The ruins of the Château de Châlucet are in the commune of Saint-Jean-Ligoure, about 10 km to the south of Limoges, in the département of Haute-Vienne, and less than 2 km from the Pôle de Lanaud. They dominate the confluence of the rivers Briance and Ligoure.
The château is a medieval fortress, with a purely defensive goal; it is composed of two parts: a castle, on the top of a timbered rocky overcrop represents the upper Châlucet (French: Haut Châlucet); a square keep of the 12th century, called “Tour Jeanette” is the remaining part of the residence building, that was the lower Châlucet (French: bas Châlucet).
The overall shape of the fortress was trapezoidal, and was composed of the main building (formerly arched), courtyards, and the keep. Object of power for the local lords, belonging to the lands of the abbey of Solignac, it was the symbol of the feudal power for those (mainly bishops or Viscounts of Limoges) who disputed the use and control of it. At the beginning of 14th century, the king of France himself seemed to make very large investments there.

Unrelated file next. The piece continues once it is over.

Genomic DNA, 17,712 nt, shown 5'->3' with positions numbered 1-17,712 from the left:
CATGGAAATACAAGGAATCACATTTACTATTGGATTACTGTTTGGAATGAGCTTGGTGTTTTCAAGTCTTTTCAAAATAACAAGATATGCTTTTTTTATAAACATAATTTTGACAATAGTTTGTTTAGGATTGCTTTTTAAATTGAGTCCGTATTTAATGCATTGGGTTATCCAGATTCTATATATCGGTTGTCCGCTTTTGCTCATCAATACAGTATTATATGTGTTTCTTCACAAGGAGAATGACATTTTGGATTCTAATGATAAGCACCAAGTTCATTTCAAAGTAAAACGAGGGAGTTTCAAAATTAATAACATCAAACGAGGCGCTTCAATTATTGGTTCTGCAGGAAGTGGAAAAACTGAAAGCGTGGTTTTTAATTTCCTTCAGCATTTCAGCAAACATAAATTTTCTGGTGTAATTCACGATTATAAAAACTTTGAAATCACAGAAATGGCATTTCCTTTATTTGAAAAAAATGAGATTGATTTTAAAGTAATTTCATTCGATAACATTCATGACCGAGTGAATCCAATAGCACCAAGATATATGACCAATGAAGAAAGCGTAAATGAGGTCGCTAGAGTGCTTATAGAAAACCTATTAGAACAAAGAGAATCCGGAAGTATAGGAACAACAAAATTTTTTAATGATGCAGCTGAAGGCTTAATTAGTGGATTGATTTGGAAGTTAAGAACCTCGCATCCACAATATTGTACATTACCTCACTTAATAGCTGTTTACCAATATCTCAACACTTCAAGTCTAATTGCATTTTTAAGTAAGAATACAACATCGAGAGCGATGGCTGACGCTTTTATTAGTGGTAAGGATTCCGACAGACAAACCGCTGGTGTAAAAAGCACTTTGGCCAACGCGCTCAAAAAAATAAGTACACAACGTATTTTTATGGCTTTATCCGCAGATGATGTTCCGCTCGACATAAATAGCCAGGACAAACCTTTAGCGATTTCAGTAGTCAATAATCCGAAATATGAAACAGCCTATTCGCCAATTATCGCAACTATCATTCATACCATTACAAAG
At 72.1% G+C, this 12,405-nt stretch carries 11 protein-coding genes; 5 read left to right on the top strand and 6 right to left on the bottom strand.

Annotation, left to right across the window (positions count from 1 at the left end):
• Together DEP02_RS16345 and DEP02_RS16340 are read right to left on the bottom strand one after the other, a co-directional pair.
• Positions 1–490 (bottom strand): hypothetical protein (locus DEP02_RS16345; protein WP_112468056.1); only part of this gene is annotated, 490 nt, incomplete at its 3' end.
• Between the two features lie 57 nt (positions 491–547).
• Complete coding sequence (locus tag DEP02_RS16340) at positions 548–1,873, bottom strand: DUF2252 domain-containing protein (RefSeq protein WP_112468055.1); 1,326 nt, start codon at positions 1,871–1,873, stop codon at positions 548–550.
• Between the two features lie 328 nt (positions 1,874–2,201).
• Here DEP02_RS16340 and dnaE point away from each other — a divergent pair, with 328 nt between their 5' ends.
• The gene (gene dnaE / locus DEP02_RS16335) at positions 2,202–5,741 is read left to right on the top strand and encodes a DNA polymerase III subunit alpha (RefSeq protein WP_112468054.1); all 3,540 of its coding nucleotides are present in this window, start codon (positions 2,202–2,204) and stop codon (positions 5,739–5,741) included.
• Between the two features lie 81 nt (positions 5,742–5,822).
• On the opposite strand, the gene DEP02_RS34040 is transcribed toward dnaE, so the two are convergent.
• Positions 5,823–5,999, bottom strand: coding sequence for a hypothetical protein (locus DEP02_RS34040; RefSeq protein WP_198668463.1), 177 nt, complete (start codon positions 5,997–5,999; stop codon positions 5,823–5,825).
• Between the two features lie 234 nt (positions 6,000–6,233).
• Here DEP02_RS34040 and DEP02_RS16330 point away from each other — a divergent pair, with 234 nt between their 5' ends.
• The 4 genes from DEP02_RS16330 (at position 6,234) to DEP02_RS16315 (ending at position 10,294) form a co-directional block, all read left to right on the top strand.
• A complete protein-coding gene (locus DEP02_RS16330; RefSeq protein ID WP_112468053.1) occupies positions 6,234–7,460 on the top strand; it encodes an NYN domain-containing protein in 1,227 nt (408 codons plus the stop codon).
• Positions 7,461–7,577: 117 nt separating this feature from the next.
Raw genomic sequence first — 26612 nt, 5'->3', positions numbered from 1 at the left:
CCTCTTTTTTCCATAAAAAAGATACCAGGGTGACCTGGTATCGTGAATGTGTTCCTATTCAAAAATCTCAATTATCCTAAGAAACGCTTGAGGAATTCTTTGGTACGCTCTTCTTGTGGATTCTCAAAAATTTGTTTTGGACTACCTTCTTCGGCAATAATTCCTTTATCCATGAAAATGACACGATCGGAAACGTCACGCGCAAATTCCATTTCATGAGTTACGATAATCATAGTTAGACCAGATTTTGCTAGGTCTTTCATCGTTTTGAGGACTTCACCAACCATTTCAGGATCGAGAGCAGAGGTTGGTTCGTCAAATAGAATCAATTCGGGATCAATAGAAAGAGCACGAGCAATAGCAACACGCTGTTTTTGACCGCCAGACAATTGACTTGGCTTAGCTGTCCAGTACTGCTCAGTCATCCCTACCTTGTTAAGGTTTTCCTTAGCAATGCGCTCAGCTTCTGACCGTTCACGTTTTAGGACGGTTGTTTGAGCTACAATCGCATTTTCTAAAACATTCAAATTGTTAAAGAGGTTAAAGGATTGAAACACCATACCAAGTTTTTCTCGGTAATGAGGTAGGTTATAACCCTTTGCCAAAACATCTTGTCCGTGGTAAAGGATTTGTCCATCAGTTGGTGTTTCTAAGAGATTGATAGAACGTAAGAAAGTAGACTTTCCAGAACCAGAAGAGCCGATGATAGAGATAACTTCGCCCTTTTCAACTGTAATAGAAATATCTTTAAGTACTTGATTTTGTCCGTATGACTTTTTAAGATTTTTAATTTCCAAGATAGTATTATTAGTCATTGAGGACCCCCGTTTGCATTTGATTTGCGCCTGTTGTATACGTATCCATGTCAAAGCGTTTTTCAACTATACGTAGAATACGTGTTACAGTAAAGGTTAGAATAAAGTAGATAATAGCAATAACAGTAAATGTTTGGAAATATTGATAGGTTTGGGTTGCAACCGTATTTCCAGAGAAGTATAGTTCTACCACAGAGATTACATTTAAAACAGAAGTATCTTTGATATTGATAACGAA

By an irony of the history, its defensive role, very dissuasive until 15th century, was fully used during the Hundred Years’ War by bands of plunderers which roamed the country. Restored at the end of the 1990s, the castle of Châlucet is easily accessible today, with a tourist circuit and explanatory panels. Its name is sometimes written: Château de Chalusset.
2009 and 2011